Though it didn’t help Teitiota win his case, refugees from island nations facing submersion or increased severe weather activity fall into a relatively clean-cut category of climate change refugees. However, if the definition were broadened to include the full range of people displaced as a result of climate change, many more, including the majority of refugees on the move in Europe and elsewhere, can lay claim to this label. Drought and desertification have been described as “the invisible frontline” destabilizing communities on a global scale, threatening food and water security and threatening mass unemployment and civil unrest. One of the drivers of the Syrian refugee crisis was a five-year drought, the worst ever recorded in the country, beginning in the 2007-2008 cropping season. During the drought, the United Nations estimated that levels of youth unemployment in Syria rose to a staggering 48 percent, and a recent study concluded that the unprecedented severity of Syria’s drought and subsequent unemployment rates were decisive factors pushing people toward revolution, conflict, and civil war.

Conflict fueled by climate change and desertification is not unique to Syria. Another report issued by the United States Institute of Peace asserted that “a basic causal mechanism links climate change with violence in Nigeria.” The United Nations Convention to Combat Desertification asserts that the effects of desertification force many small-scale farmers and poor, land-dependent communities to choose between fight and flight. Whether or not those fleeing conflict spurred by food and water insecurity will ever be given specific protections as climate change refugees, their plight needs to be specifically addressed. The drylands of Africa, an area that includes the Sahel, the Horn of Africa, and Southern Africa are home to over 400 million people, most of whom are the rural poor. In the Middle East, Syria and Jordan are predicted to lose 30 percent of their fertile land to desertification unless action is urgently taken, and the region including the Middle East and North Africa already has the most significant food deficit in the world. The combination of poverty, food insecurity, water stress, and high unemployment produces a fertile ground for political instability and violence, greatly contributing to global refugee crises such as the one seen in Europe today.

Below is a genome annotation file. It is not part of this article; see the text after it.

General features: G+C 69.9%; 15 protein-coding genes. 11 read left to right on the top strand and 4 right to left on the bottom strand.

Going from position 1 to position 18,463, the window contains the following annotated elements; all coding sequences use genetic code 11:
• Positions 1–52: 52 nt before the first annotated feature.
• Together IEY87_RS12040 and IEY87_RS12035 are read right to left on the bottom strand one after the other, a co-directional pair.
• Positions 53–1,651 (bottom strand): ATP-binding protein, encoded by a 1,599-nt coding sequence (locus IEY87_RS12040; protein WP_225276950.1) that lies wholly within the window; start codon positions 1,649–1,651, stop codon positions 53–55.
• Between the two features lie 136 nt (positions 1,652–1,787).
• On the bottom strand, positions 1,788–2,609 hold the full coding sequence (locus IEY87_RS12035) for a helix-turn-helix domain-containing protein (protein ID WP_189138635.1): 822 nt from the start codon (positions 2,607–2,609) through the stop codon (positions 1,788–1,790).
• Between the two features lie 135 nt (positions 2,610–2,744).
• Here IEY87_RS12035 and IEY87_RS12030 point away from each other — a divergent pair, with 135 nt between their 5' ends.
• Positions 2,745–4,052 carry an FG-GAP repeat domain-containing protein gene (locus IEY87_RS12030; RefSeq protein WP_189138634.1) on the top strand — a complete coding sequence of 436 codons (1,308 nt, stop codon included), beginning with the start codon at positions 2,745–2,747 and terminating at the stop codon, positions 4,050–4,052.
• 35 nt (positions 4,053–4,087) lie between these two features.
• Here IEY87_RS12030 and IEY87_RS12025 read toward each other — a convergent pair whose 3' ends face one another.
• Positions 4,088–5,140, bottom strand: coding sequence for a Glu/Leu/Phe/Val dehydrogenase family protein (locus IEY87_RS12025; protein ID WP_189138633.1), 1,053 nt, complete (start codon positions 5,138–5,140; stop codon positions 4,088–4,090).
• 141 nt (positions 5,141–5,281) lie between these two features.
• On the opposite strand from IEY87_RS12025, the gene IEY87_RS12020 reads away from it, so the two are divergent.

If our current global refugee crisis is the canary in the mine for climate change refugees, policymakers need to take bold steps toward recognition and action. Climate change causes forced migration directly —from vulnerable island nations, for example — and indirectly — as in Syria, following conflict spurred by severe drought. And the burden is expected to fall more heavily on developing nations, with most of today’s environmentally induced migration occurring within and between their borders. Some progress has been made: Fiji has promised to accept climate refugees from Kiribati, citizens of the Marshall Islands can live and work visa-free in the United States, and New Zealand has agreed to grant entry and work permits to an annual quota of 75 citizens from Tuvalu.

But beyond the tentative pledges of individual states and some international agencies to prepare for the direct victims of climate change, commitments need to be clarified, expanded, and enforced. In fact, a sizable minority of states have not even committed to the inadequate protection duties outlined in the 1951 United Nations Refugee Convention. The convention defines a refugee as someone who has fled his or her country “owing to well-founded fear of being persecuted for reasons of race, religion, nationality, membership of a particular social group or political opinion.” As demonstrated in Teteiota’s case, the dynamics and causes of displacement have changed dramatically over the past six decades, and the existing definition — focused on persecution — needs to be expanded if it is to address the needs of climate change refugees. At the same time, it needs to be a workable definition, one to which states can be held accountable. If we’ve learned anything from the current crisis, it’s that even signatory states remain capable of sidestepping their obligations.

Additional cross-cutting adaptation and prevention measures are another place to start. Investment in agricultural research for North African and Middle Eastern regions that could benefit from innovations like raised bed technology and heat-tolerant wheat varieties for increased water productivity and sustainability could go a long way to dampen the effects of climate change. Europe’s current struggle to cope with an influx of refugees has made clear that in the looming climate change refugee crisis, calling for compassion and agreeing to take in refugees, even in substantial numbers, will not be enough. Instead, the international community must work cooperatively to stem the tide of climate change refugees at its source.

Photo: Balazs Gardi

About the Author

Katherine Lamb '16 is a staff writer for the Brown Political Review, concentrating in International Relations and Middle East Studies.